- Regular eyesight and hearing checks at school.
- Visits to the doctor. Not all GPs may provide free visits, so check with your GP first.
- Basic dentistry, as mentioned.
- Under the age of 17: Publicly-funded healthcare.
6. What do I do in the case of a medical emergency?
In the unfortunate case of a medical emergency, you can either dial 111 to request an ambulance or go to the closest hospital’s 24-hour emergency department. You can get more information about when to visit an emergency department on the Ministry of Health’s website.
If injuries are sustained due to an accident, the Accident Compensation Corporate (ACC) cover will take care of most of the costs.
7. How do I find a doctor?
The good news is that New Zealand have over 35,000 GPs, so you’re sure to find a doctor in your area. Simply go to the Healthpoint website and do a search by suburb, name or service. This website also gives information about services and common treatments offered by GPs as well as referral expectations.
It’s important to know that doctors usually give priority to people who live or work in their local area, so local is always best when picking a GP.
8. How do I find hospitals in my area?
New Zealand has both public and private hospitals. You can find a hospital in your area by doing a search on the Ministry of Health’s website. Click here for public hospitals and here for private hospitals.
Go to the Ministry of Health’s website for more on health care in New Zealand…
The New Zealand’s Ministry of Health has a comprehensive website where you’re sure to find the answers to any other questions you might have. You can find the website here: www.health.govt.nz
Immigration New Zealand has made plenty of changes in September to accommodate certain groups of people despite the country’s ongoing border restrictions.
The latest change is the decision to start processing and deciding offshore applications for some relationship-based visas and accepting visa applications under selected visa categories.
Relationship-based visas supported by a New Zealander
Immigration New Zealand (INZ) are once again processing some relationship-based visas to reunite families and couples that have separated by the border restrictions. However, a New Zealand citizen or resident has to support the visa.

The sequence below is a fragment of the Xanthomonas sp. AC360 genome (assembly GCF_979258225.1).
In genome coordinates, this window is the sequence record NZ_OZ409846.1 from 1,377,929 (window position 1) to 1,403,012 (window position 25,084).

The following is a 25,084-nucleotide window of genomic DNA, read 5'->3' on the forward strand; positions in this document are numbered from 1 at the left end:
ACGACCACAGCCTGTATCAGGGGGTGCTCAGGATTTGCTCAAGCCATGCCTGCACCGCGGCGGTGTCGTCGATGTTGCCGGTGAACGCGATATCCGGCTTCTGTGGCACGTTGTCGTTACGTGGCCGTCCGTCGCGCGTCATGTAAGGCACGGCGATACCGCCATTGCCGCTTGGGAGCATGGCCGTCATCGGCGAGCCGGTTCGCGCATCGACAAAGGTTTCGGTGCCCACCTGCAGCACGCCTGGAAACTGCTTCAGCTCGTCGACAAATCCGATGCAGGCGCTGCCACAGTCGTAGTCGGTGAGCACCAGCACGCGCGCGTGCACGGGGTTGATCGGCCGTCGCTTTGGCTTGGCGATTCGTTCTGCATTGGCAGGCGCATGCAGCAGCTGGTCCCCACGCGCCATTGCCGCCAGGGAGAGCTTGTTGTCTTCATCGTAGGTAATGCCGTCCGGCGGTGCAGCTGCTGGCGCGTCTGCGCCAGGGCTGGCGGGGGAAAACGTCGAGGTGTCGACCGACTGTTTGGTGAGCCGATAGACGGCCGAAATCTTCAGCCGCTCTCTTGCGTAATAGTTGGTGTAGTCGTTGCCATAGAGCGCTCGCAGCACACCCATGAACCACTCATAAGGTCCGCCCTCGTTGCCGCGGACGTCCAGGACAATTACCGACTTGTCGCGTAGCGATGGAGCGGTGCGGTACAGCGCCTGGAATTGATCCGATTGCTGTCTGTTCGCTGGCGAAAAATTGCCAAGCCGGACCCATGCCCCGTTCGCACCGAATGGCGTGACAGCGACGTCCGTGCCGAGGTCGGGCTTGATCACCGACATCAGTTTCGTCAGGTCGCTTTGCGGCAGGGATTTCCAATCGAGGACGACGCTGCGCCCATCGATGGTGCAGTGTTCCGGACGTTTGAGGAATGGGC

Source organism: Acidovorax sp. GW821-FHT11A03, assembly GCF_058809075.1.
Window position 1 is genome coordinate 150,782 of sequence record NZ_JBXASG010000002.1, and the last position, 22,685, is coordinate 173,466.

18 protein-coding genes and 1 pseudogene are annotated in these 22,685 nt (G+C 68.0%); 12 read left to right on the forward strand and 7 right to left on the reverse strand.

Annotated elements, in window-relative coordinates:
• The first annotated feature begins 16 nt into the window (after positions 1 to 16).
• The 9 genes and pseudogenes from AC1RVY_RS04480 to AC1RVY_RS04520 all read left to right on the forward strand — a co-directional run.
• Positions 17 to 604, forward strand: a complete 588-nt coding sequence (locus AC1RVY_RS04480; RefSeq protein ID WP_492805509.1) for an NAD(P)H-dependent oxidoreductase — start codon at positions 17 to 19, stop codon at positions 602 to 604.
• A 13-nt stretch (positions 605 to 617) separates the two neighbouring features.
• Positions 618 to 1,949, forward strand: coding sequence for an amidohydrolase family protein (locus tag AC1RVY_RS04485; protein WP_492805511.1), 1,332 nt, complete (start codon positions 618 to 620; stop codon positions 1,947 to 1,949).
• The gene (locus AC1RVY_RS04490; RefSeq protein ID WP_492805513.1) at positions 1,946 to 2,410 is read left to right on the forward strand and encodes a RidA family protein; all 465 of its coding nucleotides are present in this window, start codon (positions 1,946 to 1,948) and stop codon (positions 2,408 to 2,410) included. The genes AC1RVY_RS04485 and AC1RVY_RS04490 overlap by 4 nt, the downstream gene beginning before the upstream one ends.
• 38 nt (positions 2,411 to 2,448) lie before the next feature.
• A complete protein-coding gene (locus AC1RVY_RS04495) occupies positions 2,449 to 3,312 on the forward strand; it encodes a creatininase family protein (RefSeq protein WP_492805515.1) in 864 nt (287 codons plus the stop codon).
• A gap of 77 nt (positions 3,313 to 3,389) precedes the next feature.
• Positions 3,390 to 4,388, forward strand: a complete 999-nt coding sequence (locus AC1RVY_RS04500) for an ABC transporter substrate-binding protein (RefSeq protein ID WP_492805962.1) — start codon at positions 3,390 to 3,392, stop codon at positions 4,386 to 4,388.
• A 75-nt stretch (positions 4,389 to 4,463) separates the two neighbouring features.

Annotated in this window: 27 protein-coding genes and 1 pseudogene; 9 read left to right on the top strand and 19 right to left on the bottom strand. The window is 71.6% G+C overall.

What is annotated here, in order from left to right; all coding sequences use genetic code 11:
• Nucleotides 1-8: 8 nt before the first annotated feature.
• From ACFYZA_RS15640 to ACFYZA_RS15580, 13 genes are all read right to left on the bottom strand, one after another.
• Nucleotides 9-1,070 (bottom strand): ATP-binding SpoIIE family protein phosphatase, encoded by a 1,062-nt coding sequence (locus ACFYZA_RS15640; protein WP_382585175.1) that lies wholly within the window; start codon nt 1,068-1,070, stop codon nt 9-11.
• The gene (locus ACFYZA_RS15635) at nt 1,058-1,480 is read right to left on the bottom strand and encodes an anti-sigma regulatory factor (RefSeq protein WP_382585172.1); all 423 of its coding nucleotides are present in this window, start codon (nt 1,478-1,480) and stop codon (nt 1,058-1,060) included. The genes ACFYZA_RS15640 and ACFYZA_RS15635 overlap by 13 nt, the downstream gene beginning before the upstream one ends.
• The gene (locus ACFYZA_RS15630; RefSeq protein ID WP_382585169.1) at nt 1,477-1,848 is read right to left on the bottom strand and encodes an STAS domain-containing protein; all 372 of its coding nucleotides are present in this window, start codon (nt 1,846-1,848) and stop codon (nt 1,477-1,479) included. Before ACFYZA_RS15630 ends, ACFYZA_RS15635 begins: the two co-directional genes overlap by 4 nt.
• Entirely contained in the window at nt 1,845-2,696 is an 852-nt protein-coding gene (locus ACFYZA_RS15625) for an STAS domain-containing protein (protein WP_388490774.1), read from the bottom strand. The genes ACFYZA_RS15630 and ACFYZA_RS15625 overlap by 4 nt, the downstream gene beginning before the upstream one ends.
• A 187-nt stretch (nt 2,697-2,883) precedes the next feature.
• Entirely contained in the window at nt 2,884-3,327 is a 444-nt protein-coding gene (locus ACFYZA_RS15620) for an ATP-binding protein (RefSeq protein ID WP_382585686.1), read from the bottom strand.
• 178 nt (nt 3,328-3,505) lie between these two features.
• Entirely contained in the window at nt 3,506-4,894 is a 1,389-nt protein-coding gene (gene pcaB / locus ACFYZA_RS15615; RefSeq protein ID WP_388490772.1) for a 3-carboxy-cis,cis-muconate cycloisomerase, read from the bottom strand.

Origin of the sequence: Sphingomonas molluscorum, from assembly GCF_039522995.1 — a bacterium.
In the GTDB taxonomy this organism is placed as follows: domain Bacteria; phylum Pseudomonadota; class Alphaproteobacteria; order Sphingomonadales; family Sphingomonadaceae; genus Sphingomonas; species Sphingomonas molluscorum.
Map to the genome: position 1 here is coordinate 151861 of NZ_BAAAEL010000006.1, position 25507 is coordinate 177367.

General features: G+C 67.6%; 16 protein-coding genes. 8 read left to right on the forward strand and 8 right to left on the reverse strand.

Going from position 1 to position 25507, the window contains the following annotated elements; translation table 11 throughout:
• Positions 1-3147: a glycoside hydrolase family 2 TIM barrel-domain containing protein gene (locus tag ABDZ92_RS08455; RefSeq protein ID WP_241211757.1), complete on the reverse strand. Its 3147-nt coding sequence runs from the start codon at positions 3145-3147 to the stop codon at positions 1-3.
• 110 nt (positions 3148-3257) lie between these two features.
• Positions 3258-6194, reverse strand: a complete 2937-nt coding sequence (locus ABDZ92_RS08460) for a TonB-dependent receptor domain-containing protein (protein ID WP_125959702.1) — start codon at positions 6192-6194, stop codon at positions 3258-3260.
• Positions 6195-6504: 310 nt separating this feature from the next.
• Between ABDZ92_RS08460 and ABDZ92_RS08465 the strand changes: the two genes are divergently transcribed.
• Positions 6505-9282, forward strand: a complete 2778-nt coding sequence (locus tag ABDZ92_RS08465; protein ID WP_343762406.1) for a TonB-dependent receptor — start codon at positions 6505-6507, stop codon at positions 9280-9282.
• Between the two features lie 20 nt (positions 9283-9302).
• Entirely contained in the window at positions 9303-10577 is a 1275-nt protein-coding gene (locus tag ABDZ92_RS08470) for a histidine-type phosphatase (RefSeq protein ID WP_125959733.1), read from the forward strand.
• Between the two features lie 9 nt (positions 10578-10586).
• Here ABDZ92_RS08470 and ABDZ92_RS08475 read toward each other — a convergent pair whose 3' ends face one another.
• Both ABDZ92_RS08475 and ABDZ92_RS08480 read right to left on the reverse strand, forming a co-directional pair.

These visas include the following:
- Visitor visas for partners
- Visitor visas for dependent children
- Visitor visas for children entering New Zealand for adoption
- Visitor visas for children adopted overseas before their New Zealand citizenship is confirmed
- Visitor visas under the culturally arranged marriage category
- Work visas for partners
- Resident visas for partners
- Student visas for dependent children
Successful applicants will be exempt from New Zealand border restrictions. There is no need to seek approval from INZ prior to travelling to New Zealand to enter the country.
What happens if your application is unsuccessful?
If Immigration New Zealand determines that your application does not meet the necessary requirements, a general visitor visa may be appropriate.
Should Immigration New Zealand grant you a general visitor visa instead, INZ will place your application on hold until border restrictions allow them to process general visitor visas.
You’ll have 6 months to enter New Zealand
Travel is still severely restricted the world over. Due to this, successful applicants will get a 6-month ‘First Entry Before’ date to allow for more time to secure flights and managed isolation or quarantine in New Zealand.
Application older than 3 months may need updated information
If your visa application is more than three months old when it’s assessed, Immigration New Zealand may need to ask for updated information. For instance, a new chest x-ray certificate.
Immigration New Zealand will notify you or your immigration advisor if updated information is needed.